Cicadas. I’ve had a love-hate relationship with them for years. Well, I should say a hate-love relationship. It was 1960-something and I was visiting my great aunt at her house in Pennsylvania. She lived on a heavily wooded property with a lovely winding stream through her “backyard.” It was a child’s dream play place! My cousin and I were particularly fond of the salamanders that lived in the stream.
My great aunt offered us some chicken salad sandwiches which we ate heartily. After lunch, I went outside to play. Unfortunately, I ran directly into this horrible giant red-eyed monster bug with a wrinkly forehead. Several of its friends joined the crowd that was gathering on my white t-shirt. My mother and great aunt ran outside to find out what I was screaming about. “Get them off me!” I screamed. “What are they?” I shrieked. Calmly, my great aunt said, “They are cicadas, dear, they won’t hurt you.” I was not convinced, as their sharp “claws” helped them cling to my t-shirt. Just something about those creepy creatures bothered me over the years.
It wasn’t until the last “emergence” of Brood X of the cicadas in Virginia a few years ago that brought me to love them. What a cool looking insect! I know they are thought of as agricultural pests for eating the roots of established trees in the woods, but they are soooo cool. Realtime, I have watched several whitish nymphs emerge from their shells as adults. That was Mother Nature doing some of her greatest work.
The annual cicada, known for its blue eyes, is a regular visitor to my garden each year. I’m fascinated with the annual ones because I rarely see them. Maybe two or three times during the summer, stunned by being pecked by a bird or flying into a window, a still annual cicada will be seen on the pavement or deck.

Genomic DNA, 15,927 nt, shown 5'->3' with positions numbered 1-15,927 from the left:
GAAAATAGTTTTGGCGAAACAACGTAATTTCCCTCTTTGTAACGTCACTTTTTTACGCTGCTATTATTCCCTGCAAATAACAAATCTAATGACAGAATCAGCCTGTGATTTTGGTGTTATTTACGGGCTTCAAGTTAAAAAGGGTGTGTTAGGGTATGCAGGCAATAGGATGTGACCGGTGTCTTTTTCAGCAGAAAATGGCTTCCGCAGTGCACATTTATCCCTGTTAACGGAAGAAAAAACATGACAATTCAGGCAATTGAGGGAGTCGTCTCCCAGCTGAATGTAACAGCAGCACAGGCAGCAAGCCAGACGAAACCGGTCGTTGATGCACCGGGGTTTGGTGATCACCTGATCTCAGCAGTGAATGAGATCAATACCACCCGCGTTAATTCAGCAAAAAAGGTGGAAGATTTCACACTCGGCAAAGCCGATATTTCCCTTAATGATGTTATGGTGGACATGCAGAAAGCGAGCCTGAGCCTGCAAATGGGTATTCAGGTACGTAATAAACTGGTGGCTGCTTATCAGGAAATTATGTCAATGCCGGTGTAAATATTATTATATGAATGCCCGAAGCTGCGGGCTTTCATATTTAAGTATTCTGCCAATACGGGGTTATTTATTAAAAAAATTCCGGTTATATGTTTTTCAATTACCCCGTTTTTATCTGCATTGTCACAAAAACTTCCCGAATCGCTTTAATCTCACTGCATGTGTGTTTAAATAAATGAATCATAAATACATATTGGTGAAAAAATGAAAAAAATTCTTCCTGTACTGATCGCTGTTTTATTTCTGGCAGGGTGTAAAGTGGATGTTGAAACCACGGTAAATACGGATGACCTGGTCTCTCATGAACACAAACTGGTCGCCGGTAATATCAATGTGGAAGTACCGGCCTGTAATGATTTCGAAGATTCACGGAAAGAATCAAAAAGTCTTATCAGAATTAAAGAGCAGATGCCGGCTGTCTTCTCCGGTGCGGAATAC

The annual cicadas come each year. The periodic cicadas in Brood X are scheduled to appear here in Virginia this Spring. Soon the area will be littered with brown cicada nymph casings.
Every now and again, while digging in the garden, I will find a cicada nymph living underground. I will tell it how sorry I am to have dug it up, and then put it back into the ground. I’m looking forward to seeing their stately emergence all over again. (Remind me of my glee when I’m sweeping deceased cicada bodies away from my patio!)
The cicadas may land on you, and if not brushed off, may use their long tongue, or probiscus, to taste your skin. It might sting a little, but they are not know to be aggressive or to bite humans on purpose. They have trouble flying and tend to slam into inanimate objects often to their eventual demise. Poor things.
Their continual sounds from rubbing their wings can bother human ears, as they are very high-pitched. I got used to it pretty quickly. They tend to collect in tall trees, so if you don’t have a lot of woods in your area, you might not see many cicadas!
Find out more on cicada arrival in your area at Cicadamania.com!